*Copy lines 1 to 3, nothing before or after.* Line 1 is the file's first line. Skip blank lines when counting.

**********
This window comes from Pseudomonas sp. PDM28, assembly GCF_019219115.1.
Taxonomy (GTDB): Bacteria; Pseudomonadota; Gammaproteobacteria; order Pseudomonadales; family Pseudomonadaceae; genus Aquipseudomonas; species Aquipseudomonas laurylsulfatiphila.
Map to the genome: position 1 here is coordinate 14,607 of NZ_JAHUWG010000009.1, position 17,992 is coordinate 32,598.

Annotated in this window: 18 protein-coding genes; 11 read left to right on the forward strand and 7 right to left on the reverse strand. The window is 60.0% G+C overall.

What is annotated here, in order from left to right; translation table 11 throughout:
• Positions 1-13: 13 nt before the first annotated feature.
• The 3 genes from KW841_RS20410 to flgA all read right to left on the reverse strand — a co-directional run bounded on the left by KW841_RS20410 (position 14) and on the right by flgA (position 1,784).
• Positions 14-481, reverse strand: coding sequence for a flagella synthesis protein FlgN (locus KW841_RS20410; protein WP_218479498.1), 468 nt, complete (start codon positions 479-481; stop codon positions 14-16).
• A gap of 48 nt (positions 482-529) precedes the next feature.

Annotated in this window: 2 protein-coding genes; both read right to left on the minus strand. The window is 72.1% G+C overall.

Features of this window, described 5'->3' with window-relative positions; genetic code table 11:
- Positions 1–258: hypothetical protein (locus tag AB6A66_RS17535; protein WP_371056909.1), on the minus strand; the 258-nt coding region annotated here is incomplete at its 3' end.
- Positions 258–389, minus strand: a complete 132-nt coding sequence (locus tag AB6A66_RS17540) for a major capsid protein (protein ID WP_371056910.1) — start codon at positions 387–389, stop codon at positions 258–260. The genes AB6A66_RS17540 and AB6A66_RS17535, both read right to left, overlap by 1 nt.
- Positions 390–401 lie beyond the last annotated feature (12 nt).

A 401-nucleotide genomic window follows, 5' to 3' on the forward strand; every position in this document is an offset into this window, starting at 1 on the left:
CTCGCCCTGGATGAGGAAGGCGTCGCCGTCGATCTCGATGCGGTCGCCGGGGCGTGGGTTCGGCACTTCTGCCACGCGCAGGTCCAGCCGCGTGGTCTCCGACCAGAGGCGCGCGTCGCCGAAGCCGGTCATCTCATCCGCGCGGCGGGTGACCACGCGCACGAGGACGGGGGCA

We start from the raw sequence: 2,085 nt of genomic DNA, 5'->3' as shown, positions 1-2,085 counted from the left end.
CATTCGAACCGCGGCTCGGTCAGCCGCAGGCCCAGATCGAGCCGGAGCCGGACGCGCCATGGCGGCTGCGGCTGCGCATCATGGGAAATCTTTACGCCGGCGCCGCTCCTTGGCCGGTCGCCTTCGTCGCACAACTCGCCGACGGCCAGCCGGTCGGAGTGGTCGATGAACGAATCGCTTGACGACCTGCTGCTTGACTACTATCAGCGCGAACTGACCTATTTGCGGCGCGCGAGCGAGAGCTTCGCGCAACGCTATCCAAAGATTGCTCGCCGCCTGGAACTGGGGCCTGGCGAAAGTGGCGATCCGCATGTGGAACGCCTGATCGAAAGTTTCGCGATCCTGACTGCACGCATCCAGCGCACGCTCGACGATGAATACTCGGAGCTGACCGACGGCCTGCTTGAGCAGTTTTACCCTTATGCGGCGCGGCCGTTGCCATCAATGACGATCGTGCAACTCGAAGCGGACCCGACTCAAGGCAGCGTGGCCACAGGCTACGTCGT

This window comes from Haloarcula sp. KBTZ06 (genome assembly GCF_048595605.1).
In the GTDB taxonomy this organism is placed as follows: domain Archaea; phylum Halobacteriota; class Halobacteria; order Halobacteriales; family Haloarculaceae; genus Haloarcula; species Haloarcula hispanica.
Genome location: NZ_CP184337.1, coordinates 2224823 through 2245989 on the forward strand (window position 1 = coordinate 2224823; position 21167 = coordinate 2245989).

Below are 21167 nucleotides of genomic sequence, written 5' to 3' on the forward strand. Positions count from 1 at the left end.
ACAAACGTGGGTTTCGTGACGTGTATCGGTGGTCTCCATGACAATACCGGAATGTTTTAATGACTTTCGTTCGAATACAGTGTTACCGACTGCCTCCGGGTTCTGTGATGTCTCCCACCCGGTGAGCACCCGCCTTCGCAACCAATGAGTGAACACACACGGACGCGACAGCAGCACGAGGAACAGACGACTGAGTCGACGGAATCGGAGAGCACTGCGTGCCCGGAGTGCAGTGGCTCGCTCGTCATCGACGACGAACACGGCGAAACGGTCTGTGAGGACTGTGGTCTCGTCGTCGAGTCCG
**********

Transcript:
This window comes from Pseudomonas sp. PDM28, assembly GCF_019219115.1.
Taxonomy (GTDB): Bacteria; Pseudomonadota; Gammaproteobacteria; order Pseudomonadales; family Pseudomonadaceae; genus Aquipseudomonas; species Aquipseudomonas laurylsulfatiphila.
Map to the genome: position 1 here is coordinate 14,607 of NZ_JAHUWG010000009.1, position 17,992 is coordinate 32,598.